Here is another article about plotting – from another pantser. Its great having so many different ways of doing the same thing. What doesn’t work for you, works for someone else, and what doesn’t work for them, might be perfect for you.
Here today, is Jacintha Topaz:
Are you a planner or pantser? Are there any tips you can offer other writers?
I’m a pantser all the way. Trust yourself. Trust your process. Trust that your story is unique and you’re the only one who can tell it the way only you can. No one else can do it. You’re the only one on the job. So do it to the best of your ability at the time.
You’ll grow as a writer, too, so don’t kick yourself and try to come up with the perfect book after ceaseless revisions. I know how rough we can be on ourselves as artists who have attention to detail. Let that perfectionist side of you take a vacation while you’re respecting your creative side to churn out that story. Only when the story is totally out and done, then you can employ your perfectionist’s strengths to check things such as grammar, punctuation, etc.
Do you follow the three act structure? Or some other structure when plotting your story?
LOL. I tried to plot with a three act structure and failed miserably. I’m quite content with my pantser ways. Nowadays I just trust my characters and how they want to tell the story. I intuit when the story is done and when to stop for each part of a serial. It helps that my genre is romance because I know for every story, I’m trying to get from point A (the lead characters meet and greet) to point Z (the happy-for-now or the happily-ever-after).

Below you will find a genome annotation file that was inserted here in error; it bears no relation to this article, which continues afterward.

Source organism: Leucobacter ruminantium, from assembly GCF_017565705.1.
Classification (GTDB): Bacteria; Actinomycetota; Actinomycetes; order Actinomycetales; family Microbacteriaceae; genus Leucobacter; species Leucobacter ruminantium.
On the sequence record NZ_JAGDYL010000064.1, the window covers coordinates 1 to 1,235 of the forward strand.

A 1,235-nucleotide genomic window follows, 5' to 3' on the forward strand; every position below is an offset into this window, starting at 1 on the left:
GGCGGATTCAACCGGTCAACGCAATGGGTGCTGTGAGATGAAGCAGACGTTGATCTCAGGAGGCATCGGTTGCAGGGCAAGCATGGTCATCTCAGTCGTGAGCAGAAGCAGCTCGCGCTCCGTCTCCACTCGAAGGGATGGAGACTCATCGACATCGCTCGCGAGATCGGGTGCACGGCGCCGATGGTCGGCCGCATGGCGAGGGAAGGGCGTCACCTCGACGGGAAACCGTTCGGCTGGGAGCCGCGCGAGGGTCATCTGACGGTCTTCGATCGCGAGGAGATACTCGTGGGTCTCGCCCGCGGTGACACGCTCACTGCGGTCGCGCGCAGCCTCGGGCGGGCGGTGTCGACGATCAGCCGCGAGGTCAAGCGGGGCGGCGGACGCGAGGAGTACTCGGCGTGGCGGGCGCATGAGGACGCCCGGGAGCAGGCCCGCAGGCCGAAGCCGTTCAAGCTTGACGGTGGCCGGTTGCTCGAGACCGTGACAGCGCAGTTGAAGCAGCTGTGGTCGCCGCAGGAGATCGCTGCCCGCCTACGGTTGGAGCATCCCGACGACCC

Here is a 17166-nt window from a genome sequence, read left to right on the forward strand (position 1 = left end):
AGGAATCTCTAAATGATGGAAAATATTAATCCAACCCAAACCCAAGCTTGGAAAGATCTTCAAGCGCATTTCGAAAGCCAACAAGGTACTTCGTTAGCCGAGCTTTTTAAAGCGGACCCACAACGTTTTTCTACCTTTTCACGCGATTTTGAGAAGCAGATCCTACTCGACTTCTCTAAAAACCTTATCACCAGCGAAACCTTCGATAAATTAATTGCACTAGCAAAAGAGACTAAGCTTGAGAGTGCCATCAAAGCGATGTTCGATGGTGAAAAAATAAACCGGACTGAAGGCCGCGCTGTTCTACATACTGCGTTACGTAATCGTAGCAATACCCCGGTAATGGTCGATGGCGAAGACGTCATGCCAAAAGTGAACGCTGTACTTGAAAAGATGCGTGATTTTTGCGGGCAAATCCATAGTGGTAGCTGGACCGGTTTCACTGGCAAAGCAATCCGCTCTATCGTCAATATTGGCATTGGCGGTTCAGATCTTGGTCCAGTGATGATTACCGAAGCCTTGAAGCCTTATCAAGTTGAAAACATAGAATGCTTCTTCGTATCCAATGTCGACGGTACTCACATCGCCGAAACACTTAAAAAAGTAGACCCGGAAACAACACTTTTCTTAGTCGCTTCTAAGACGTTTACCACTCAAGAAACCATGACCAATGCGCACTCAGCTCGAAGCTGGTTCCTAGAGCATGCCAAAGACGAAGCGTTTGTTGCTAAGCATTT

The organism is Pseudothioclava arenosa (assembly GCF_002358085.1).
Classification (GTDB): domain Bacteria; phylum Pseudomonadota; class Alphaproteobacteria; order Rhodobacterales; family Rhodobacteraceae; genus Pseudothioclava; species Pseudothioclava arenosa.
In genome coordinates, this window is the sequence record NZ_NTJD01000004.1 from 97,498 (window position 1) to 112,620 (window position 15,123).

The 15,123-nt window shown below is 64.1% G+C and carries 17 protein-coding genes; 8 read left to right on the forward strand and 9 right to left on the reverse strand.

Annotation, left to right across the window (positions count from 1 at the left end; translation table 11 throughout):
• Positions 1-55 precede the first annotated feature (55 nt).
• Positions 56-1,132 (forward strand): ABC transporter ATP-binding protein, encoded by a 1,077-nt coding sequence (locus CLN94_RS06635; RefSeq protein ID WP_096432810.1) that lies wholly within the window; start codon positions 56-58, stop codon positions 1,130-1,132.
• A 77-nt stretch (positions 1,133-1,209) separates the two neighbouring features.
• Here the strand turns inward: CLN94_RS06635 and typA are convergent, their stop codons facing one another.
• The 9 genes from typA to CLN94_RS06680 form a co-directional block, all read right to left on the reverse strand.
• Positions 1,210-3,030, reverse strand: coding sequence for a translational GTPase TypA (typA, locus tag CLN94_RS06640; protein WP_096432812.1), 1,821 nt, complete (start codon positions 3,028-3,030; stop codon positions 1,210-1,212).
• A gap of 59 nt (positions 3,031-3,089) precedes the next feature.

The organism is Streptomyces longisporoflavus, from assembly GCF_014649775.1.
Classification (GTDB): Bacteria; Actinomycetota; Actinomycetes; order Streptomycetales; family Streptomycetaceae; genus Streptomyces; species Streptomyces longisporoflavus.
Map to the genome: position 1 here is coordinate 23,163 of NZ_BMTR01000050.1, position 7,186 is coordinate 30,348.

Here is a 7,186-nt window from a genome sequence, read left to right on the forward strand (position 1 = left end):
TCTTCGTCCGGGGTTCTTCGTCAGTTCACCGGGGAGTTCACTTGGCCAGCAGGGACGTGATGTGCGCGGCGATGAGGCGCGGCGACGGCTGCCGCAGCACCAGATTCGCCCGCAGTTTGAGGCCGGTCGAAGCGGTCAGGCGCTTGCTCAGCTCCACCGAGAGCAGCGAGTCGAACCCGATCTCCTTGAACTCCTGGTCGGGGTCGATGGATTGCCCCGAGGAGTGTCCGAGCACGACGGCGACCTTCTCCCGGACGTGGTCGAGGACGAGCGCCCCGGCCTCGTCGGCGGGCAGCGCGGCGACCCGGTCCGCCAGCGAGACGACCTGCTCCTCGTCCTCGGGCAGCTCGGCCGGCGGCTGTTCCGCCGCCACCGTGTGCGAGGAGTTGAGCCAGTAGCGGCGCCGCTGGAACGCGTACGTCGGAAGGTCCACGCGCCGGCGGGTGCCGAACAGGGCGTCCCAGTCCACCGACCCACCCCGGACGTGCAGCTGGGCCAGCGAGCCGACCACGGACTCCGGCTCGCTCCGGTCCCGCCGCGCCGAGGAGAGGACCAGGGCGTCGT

Do you start at the beginning and work your way through to the end? Or do you write the scenes that most excite you and join them together later?
I write my stories from beginning to end. I cannot write scenes out of order, because every scene propels the characters forward in some way—emotionally or physically or whatnot. When they change, the rest of the story changes. So I have to write the scenes in order.
Does the genre affect the way you write certain aspects of the story?
Since I write erotic romance, I strive to sprinkle erotic emotional connection along with the characters’ growth and the overall movement of the story. Any themes that readers infer are unintentional on my part. I’m too much of a pantser to come up with a strong undercurrent of purposeful planning of such elements.
How much backstory do you leave out of your story? Why?
I leave out a lot of backstory because I learned from my plotting days that too much of that actually bogs me down as a writer. I’d get enthralled with the details and then want to do more and more research and then one month later I look back and see that I had nothing to show for my time – not even one page of work! So that’s why I leave out a lot of backstory.
If the characters want me or the reader to know certain things, they’d express it in some way during the course of the story.
Jacintha Topaz is the author of Purr Erotica Romance, devoted to FF, MM, LGBT, MFF Menage and More BDSM, kink, bondage, fetish, spanking, domination, submission, hot, sexy, erotic romance reads. When not writing, she can be found indulging in cashews and kefir and her secret love of armchair gardening. To sign up for her newsletter for exclusive news and specials click on the JT!